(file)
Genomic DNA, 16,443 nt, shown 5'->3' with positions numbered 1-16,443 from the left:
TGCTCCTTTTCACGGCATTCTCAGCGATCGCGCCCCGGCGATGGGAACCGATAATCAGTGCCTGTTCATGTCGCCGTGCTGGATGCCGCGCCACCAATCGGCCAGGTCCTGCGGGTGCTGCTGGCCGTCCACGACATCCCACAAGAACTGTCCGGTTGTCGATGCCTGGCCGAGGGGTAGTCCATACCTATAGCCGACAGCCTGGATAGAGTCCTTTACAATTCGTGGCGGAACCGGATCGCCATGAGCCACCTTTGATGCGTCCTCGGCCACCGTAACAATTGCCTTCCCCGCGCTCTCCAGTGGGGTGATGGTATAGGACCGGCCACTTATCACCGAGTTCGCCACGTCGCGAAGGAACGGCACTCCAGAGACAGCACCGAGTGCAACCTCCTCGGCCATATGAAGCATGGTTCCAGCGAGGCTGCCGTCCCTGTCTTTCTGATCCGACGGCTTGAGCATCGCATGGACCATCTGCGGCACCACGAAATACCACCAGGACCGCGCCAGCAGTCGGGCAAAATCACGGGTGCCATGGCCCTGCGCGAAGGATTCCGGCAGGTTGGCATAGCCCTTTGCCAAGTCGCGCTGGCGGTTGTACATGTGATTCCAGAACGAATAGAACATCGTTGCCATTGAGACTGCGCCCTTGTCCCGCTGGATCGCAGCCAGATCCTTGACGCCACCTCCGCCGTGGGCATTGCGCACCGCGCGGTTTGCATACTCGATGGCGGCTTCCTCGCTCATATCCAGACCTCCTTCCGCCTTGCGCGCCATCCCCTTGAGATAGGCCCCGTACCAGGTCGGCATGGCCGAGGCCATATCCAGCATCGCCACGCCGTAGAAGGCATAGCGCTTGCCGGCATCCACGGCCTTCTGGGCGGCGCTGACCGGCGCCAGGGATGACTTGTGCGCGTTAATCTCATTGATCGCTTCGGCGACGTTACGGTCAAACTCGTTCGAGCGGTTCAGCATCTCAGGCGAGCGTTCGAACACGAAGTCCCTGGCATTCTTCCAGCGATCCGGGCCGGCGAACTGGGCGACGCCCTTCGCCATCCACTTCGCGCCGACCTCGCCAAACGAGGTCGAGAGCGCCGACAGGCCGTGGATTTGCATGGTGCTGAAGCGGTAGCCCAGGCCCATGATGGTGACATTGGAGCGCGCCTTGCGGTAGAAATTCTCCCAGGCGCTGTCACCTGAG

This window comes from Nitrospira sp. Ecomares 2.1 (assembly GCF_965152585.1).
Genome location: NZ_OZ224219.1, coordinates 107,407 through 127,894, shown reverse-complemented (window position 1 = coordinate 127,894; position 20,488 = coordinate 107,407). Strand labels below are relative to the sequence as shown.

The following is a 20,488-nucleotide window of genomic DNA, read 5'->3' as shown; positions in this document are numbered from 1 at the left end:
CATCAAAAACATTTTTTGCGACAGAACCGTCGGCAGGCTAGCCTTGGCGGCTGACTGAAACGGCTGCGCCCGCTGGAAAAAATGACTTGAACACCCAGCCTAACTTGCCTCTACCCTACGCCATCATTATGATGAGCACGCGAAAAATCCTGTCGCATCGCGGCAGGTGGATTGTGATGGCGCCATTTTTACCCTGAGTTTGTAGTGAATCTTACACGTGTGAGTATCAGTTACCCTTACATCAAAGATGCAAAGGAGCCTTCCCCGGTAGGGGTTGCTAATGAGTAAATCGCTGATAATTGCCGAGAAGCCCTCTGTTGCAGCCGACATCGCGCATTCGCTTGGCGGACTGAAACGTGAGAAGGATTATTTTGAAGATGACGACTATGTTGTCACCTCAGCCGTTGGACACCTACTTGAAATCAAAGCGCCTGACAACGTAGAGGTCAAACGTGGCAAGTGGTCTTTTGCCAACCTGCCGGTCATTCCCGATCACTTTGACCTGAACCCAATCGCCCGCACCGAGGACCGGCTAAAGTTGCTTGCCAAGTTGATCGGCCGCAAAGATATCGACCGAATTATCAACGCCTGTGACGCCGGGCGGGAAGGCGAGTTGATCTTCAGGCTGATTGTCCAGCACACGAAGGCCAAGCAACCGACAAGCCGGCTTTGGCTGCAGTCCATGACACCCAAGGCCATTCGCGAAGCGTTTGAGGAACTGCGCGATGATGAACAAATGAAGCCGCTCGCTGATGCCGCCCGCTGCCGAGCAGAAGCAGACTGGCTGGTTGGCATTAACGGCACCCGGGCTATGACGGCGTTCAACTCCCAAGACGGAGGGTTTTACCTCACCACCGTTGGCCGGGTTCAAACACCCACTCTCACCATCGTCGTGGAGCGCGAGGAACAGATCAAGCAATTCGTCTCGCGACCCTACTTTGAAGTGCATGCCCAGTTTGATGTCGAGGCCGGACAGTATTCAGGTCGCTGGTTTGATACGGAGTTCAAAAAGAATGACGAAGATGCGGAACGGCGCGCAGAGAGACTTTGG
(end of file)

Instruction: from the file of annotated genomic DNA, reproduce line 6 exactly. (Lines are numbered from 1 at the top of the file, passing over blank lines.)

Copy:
CATCAAAAACATTTTTTGCGACAGAACCGTCGGCAGGCTAGCCTTGGCGGCTGACTGAAACGGCTGCGCCCGCTGGAAAAAATGACTTGAACACCCAGCCTAACTTGCCTCTACCCTACGCCATCATTATGATGAGCACGCGAAAAATCCTGTCGCATCGCGGCAGGTGGATTGTGATGGCGCCATTTTTACCCTGAGTTTGTAGTGAATCTTACACGTGTGAGTATCAGTTACCCTTACATCAAAGATGCAAAGGAGCCTTCCCCGGTAGGGGTTGCTAATGAGTAAATCGCTGATAATTGCCGAGAAGCCCTCTGTTGCAGCCGACATCGCGCATTCGCTTGGCGGACTGAAACGTGAGAAGGATTATTTTGAAGATGACGACTATGTTGTCACCTCAGCCGTTGGACACCTACTTGAAATCAAAGCGCCTGACAACGTAGAGGTCAAACGTGGCAAGTGGTCTTTTGCCAACCTGCCGGTCATTCCCGATCACTTTGACCTGAACCCAATCGCCCGCACCGAGGACCGGCTAAAGTTGCTTGCCAAGTTGATCGGCCGCAAAGATATCGACCGAATTATCAACGCCTGTGACGCCGGGCGGGAAGGCGAGTTGATCTTCAGGCTGATTGTCCAGCACACGAAGGCCAAGCAACCGACAAGCCGGCTTTGGCTGCAGTCCATGACACCCAAGGCCATTCGCGAAGCGTTTGAGGAACTGCGCGATGATGAACAAATGAAGCCGCTCGCTGATGCCGCCCGCTGCCGAGCAGAAGCAGACTGGCTGGTTGGCATTAACGGCACCCGGGCTATGACGGCGTTCAACTCCCAAGACGGAGGGTTTTACCTCACCACCGTTGGCCGGGTTCAAACACCCACTCTCACCATCGTCGTGGAGCGCGAGGAACAGATCAAGCAATTCGTCTCGCGACCCTACTTTGAAGTGCATGCCCAGTTTGATGTCGAGGCCGGACAGTATTCAGGTCGCTGGTTTGATACGGAGTTCAAAAAGAATGACGAAGATGCGGAACGGCGCGCAGAGAGACTTTGG